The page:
On the other hand, the Canadian Foreign Affairs minister, Maxime Bernier, urged the Government to urgently address the election irregularities in a timely, transparent and thorough manner. The minister also criticised the suspension on live broadcasts. “The suspension of live broadcasts, irregularities in reporting of results and any move to restrict legitimate scrutiny of election results are serious concerns”.

Who oredered the police into action?

In Nairobi, police moved in and sealed off Uhuru Park and all main roads into the Central Business District following an earlier announcement that the ODM presidential candidate, Mr Raila Odinga, would be holding a meeting at Uhuru Park.

Bloody violence involving whom? Who perpetrated violence against whom? There are no detailed reports on this.

Kisumu, where bloody violence had lasted overnight, was also a no-go zone as police ringed the lakeside town and kept out protesters.

“Humanitarian crisis.”

In the meantime, a humanitarian crisis was unfolding as displaced people started running out of food and water. A huge number of them were sleeping in the cold in police stations, schools and churches, and humanitarian organisations were having a hectic time attending to them.

How many is “a huge number”?

On Monday, police sources said they had collected and taken to mortuaries around the country at least 164 bodies from worst hit areas.

How many of those bodies did the police produce.

The highest number of killings was reported in Kisumu, where journalists counted 43 bodies at a local mortuary.

What were the causes of death?

Witnesses said the police fired live bullets after protesters threw stones and broke into shops. Of these, two were women and three children, according to a police source.

Of these what? Stone throwers or corpses?

Most of the deaths were at Manyatta and Nyamasira, where police shot at protesters allegedly looting and burning shops.

It seems like the police are shooting alleged looters.

Nairobi followed with at least 40 bodies having been collected on Monday from various alleys of slums and other estates.

Who killed those bodies?

Because the bulk of coverage in the English-language press is telling the usual sort of story about “violent protests producing deaths.” The question of agency gets stripped out. “Violence” is treated as though it were some sort of extreme weather condition.

Il y avait du violence.

Reuters coverage illustrates another banana-republican gambit in situations like this: Emotionalist coverage and emotional ventriloquism. Its headline: “Africa dismayed, resigned as Kenya slips into chaos”

Africans watched with dismay and bitter resignation on Monday as Kenya slipped into post-election bloodletting. Tuning pocket radios to the BBC or Radio France Internationale, people across the continent have followed mounting opposition protests in Kenya’s slums with mixed emotions.

On emotionalism and emotion ventriloquism as a banana-republican journalistic gambit, watch Globo (Brazil) practicing it in this story:

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Globo promotional spot, 1973: “News, love, emotion, joy: Everything good is on Globo.” Globo always was, and remains, 75% redundantly sensationalist and emotionalist infotainment lite.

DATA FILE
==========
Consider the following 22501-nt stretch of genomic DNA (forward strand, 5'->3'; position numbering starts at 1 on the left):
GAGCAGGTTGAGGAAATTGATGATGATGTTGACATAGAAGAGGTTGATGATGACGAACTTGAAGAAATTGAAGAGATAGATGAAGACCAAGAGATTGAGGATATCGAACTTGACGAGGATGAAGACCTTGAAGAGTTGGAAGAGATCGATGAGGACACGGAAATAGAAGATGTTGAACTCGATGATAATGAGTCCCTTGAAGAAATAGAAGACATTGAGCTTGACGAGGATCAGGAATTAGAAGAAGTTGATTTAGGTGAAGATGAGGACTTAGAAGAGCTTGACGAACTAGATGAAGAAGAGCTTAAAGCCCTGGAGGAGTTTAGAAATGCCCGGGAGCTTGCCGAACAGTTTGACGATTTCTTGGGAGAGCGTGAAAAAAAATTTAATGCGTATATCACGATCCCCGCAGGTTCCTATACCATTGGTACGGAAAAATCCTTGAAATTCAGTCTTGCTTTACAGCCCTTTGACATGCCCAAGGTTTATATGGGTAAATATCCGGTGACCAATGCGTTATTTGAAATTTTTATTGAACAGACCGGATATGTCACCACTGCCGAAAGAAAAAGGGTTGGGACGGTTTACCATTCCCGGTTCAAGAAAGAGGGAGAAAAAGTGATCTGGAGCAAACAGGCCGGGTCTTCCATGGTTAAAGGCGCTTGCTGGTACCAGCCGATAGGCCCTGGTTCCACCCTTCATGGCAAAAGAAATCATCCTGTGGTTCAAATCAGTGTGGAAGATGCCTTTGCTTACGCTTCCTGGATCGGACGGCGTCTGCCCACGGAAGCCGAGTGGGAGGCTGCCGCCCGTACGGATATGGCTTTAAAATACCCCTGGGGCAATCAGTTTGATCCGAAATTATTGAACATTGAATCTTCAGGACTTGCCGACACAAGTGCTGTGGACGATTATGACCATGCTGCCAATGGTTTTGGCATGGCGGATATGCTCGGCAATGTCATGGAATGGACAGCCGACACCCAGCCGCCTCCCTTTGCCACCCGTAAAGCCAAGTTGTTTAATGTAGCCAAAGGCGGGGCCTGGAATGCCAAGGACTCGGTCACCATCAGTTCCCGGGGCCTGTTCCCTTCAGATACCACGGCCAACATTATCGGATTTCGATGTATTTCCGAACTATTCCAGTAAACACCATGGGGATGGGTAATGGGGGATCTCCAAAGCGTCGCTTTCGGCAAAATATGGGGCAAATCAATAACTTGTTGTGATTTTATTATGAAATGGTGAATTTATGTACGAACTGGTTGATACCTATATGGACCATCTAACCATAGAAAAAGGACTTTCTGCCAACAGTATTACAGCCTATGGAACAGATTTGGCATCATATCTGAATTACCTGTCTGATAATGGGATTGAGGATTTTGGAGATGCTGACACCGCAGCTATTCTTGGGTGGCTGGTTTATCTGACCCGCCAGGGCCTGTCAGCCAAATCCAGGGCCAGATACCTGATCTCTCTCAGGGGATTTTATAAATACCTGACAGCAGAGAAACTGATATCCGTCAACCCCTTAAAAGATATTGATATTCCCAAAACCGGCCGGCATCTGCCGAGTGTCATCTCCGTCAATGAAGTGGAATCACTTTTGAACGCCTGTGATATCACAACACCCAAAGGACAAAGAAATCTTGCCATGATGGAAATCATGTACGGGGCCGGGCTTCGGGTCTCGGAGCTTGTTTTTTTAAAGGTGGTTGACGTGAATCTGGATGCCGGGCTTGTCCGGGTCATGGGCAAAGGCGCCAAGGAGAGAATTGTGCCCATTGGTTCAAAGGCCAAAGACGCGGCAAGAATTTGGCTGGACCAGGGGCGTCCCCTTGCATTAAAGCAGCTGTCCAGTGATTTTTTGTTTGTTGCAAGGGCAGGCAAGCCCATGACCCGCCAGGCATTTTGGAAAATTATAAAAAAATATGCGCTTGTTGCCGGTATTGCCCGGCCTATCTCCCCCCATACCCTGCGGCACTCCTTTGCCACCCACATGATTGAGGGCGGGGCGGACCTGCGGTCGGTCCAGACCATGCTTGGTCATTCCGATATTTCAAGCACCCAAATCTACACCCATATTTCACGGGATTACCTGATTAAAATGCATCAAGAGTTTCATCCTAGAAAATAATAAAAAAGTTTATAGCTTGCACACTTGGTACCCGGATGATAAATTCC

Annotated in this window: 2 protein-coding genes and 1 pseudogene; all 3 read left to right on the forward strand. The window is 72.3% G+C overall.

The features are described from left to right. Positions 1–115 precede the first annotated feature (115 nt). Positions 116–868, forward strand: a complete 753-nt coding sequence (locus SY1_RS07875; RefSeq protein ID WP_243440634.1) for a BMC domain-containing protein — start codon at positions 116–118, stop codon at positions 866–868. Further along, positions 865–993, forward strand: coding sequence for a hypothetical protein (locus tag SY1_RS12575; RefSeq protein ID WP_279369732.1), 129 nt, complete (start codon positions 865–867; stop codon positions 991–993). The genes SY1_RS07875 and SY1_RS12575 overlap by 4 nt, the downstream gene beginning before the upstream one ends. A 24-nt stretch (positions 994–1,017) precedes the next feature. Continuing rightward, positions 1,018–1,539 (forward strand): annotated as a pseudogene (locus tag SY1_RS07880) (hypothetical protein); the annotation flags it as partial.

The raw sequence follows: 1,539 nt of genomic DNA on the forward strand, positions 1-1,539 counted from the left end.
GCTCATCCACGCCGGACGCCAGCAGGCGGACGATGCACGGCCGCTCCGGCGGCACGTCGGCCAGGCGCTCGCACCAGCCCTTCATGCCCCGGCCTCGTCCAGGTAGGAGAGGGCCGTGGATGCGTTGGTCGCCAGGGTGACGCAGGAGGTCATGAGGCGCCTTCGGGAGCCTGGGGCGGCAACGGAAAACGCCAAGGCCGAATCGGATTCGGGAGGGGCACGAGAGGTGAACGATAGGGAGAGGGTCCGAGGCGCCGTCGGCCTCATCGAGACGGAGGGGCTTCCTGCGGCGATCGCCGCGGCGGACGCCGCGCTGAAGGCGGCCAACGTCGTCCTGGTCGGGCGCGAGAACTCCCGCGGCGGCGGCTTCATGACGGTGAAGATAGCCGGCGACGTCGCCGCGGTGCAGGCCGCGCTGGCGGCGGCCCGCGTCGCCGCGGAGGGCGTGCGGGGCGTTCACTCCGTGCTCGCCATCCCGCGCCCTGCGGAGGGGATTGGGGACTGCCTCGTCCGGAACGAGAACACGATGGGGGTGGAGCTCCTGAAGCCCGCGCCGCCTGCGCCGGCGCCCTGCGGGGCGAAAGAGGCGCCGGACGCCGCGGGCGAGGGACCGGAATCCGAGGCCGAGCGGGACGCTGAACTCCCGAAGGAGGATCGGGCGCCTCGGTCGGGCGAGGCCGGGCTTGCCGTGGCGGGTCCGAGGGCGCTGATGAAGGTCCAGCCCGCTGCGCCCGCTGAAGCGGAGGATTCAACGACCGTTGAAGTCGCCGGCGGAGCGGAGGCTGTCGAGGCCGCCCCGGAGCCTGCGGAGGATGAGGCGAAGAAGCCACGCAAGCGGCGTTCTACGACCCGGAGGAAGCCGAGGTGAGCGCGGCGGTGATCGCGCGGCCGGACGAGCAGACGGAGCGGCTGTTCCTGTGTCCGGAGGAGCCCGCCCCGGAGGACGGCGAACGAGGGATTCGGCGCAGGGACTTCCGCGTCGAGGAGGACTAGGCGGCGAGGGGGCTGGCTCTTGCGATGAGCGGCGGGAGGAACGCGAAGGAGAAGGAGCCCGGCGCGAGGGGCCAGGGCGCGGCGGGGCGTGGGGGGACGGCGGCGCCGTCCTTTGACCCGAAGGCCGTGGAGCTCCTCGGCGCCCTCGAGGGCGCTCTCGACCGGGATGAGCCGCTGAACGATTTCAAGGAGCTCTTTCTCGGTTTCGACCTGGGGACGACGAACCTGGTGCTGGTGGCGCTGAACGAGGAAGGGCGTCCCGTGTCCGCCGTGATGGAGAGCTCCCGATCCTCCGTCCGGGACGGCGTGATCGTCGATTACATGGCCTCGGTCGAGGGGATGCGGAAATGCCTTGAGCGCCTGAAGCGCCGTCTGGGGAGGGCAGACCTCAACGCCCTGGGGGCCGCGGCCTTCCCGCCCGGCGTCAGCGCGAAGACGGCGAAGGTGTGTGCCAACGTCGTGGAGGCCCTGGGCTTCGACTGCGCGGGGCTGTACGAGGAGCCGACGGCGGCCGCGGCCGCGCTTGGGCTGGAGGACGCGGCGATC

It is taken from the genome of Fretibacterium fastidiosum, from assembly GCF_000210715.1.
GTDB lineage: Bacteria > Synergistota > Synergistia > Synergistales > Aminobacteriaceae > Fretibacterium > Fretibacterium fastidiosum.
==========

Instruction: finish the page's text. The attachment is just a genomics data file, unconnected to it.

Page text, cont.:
The thing is, however, that triggers do not pull themselves.

“Hail of bullets” is just a metaphor. The trajectory of bullets do not follow a random walk. Bullets do not lodge in bodies the way raindrops fall on the roof of your house.

I have seen this sort of coverage before. See

“Violent Protest Marks Arrival of Bush”: Veja x The Uninterviewed Eyewitness

A small number of stupid-ass punk kids trailing along behind a nonviolent, planned march get into with cops.

The cops on the scene are incapable of isolating and arresting the disorderly individuals. They call in the shock troop.

The mass of people who protesting nonviolently are then indiscriminately attacked by indisciplined riot police whose only mode of response to any situation is generalized mayhem.

Kitten stuck in a tree? Unleash the generalized mayhem!

They remove their name-tags before going into action so they cannot be identified later.

“A violent demonstration occurred.” People who got hurt got hurt, not by police bullets and grenades, but by some force of nature.

It was chaos.

No one is responsible.

Everyone is responsible.

Typical in this respect is the AP headline today:

The Warren Commission: “Violence Assassinated President Kennedy.”

What I want to know is: Who authorized Kenyan police to shoot to kill?

And with what justification?

Because look: The plug is abruptly pulled on the mass media. Police are given extraordinary powers to enforce a lockdown curfew. The challenger’s bid to organize peaceful public demonstrations faces the prospect of lethal violence.

Looks a lot like a coup d’etat.

Not dissimilar from the Fujimori self-coup, in some ways.

Our State Dept. joins the IRI in advising folks there to resign themselves to it, while the ambassador in Nairobi suggests, diplomatically, otherwise — joining the EU observer mission and our friends in the Special Relationship.

Reuters is reporting that Africans are resigned to it.

I wonder if the Mexicans are getting a sense of deja vu, watching this. I bet some analyst there makes the connection at some point.